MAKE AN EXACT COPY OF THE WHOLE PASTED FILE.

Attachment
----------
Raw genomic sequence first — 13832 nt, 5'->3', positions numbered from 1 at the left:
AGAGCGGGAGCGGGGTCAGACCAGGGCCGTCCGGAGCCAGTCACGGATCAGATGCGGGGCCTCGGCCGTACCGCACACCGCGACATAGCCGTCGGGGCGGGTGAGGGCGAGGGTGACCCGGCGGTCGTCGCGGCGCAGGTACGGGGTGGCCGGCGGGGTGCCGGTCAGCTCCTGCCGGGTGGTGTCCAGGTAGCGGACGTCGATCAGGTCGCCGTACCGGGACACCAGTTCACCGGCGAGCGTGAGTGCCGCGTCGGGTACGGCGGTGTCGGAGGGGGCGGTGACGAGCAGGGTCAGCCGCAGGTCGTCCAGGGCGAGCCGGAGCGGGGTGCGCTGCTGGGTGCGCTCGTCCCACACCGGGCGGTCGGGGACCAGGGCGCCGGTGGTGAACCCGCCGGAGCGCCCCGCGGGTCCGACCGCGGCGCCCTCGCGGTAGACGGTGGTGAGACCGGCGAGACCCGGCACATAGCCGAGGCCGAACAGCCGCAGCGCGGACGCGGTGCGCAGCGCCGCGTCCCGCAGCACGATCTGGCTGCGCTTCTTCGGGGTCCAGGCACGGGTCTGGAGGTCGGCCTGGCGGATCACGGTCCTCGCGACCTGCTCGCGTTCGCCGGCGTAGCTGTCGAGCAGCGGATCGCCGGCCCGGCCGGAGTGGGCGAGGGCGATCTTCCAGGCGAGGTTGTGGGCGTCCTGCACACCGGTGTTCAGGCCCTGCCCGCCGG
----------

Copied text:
Raw genomic sequence first — 13832 nt, 5'->3', positions numbered from 1 at the left:
AGAGCGGGAGCGGGGTCAGACCAGGGCCGTCCGGAGCCAGTCACGGATCAGATGCGGGGCCTCGGCCGTACCGCACACCGCGACATAGCCGTCGGGGCGGGTGAGGGCGAGGGTGACCCGGCGGTCGTCGCGGCGCAGGTACGGGGTGGCCGGCGGGGTGCCGGTCAGCTCCTGCCGGGTGGTGTCCAGGTAGCGGACGTCGATCAGGTCGCCGTACCGGGACACCAGTTCACCGGCGAGCGTGAGTGCCGCGTCGGGTACGGCGGTGTCGGAGGGGGCGGTGACGAGCAGGGTCAGCCGCAGGTCGTCCAGGGCGAGCCGGAGCGGGGTGCGCTGCTGGGTGCGCTCGTCCCACACCGGGCGGTCGGGGACCAGGGCGCCGGTGGTGAACCCGCCGGAGCGCCCCGCGGGTCCGACCGCGGCGCCCTCGCGGTAGACGGTGGTGAGACCGGCGAGACCCGGCACATAGCCGAGGCCGAACAGCCGCAGCGCGGACGCGGTGCGCAGCGCCGCGTCCCGCAGCACGATCTGGCTGCGCTTCTTCGGGGTCCAGGCACGGGTCTGGAGGTCGGCCTGGCGGATCACGGTCCTCGCGACCTGCTCGCGTTCGCCGGCGTAGCTGTCGAGCAGCGGATCGCCGGCCCGGCCGGAGTGGGCGAGGGCGATCTTCCAGGCGAGGTTGTGGGCGTCCTGCACACCGGTGTTCAGGCCCTGCCCGCCGG